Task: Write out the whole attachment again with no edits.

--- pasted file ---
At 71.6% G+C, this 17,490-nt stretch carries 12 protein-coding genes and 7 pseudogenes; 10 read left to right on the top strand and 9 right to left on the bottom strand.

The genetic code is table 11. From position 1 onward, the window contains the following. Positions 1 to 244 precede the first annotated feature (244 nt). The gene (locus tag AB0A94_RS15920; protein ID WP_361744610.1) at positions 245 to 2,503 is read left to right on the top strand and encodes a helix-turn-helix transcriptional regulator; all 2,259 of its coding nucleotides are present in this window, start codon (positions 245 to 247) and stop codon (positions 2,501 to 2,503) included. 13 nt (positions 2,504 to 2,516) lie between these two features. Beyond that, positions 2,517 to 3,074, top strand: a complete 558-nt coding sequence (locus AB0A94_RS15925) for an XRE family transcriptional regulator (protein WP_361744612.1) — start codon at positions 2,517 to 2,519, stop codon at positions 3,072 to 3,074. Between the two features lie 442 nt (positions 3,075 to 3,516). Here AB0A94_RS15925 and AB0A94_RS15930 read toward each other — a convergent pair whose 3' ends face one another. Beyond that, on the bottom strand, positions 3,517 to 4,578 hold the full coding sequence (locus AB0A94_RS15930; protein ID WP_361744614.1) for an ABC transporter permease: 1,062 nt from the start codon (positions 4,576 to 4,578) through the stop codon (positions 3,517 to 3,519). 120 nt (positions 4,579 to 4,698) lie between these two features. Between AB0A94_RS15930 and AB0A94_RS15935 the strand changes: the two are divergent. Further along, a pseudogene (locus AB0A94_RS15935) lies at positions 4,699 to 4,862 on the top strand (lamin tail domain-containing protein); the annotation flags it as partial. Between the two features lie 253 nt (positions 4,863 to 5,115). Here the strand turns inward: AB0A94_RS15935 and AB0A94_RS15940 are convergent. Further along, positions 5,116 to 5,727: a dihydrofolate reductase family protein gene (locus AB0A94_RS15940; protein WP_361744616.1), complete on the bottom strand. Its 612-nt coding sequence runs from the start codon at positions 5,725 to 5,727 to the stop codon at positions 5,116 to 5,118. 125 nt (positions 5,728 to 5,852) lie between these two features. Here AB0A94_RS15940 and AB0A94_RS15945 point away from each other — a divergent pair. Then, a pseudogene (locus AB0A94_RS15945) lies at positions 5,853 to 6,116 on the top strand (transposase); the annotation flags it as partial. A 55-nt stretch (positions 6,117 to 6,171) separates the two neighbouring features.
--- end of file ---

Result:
At 71.6% G+C, this 17,490-nt stretch carries 12 protein-coding genes and 7 pseudogenes; 10 read left to right on the top strand and 9 right to left on the bottom strand.

The genetic code is table 11. From position 1 onward, the window contains the following. Positions 1 to 244 precede the first annotated feature (244 nt). The gene (locus tag AB0A94_RS15920; protein ID WP_361744610.1) at positions 245 to 2,503 is read left to right on the top strand and encodes a helix-turn-helix transcriptional regulator; all 2,259 of its coding nucleotides are present in this window, start codon (positions 245 to 247) and stop codon (positions 2,501 to 2,503) included. 13 nt (positions 2,504 to 2,516) lie between these two features. Beyond that, positions 2,517 to 3,074, top strand: a complete 558-nt coding sequence (locus AB0A94_RS15925) for an XRE family transcriptional regulator (protein WP_361744612.1) — start codon at positions 2,517 to 2,519, stop codon at positions 3,072 to 3,074. Between the two features lie 442 nt (positions 3,075 to 3,516). Here AB0A94_RS15925 and AB0A94_RS15930 read toward each other — a convergent pair whose 3' ends face one another. Beyond that, on the bottom strand, positions 3,517 to 4,578 hold the full coding sequence (locus AB0A94_RS15930; protein ID WP_361744614.1) for an ABC transporter permease: 1,062 nt from the start codon (positions 4,576 to 4,578) through the stop codon (positions 3,517 to 3,519). 120 nt (positions 4,579 to 4,698) lie between these two features. Between AB0A94_RS15930 and AB0A94_RS15935 the strand changes: the two are divergent. Further along, a pseudogene (locus AB0A94_RS15935) lies at positions 4,699 to 4,862 on the top strand (lamin tail domain-containing protein); the annotation flags it as partial. Between the two features lie 253 nt (positions 4,863 to 5,115). Here the strand turns inward: AB0A94_RS15935 and AB0A94_RS15940 are convergent. Further along, positions 5,116 to 5,727: a dihydrofolate reductase family protein gene (locus AB0A94_RS15940; protein WP_361744616.1), complete on the bottom strand. Its 612-nt coding sequence runs from the start codon at positions 5,725 to 5,727 to the stop codon at positions 5,116 to 5,118. 125 nt (positions 5,728 to 5,852) lie between these two features. Here AB0A94_RS15940 and AB0A94_RS15945 point away from each other — a divergent pair. Then, a pseudogene (locus AB0A94_RS15945) lies at positions 5,853 to 6,116 on the top strand (transposase); the annotation flags it as partial. A 55-nt stretch (positions 6,117 to 6,171) separates the two neighbouring features.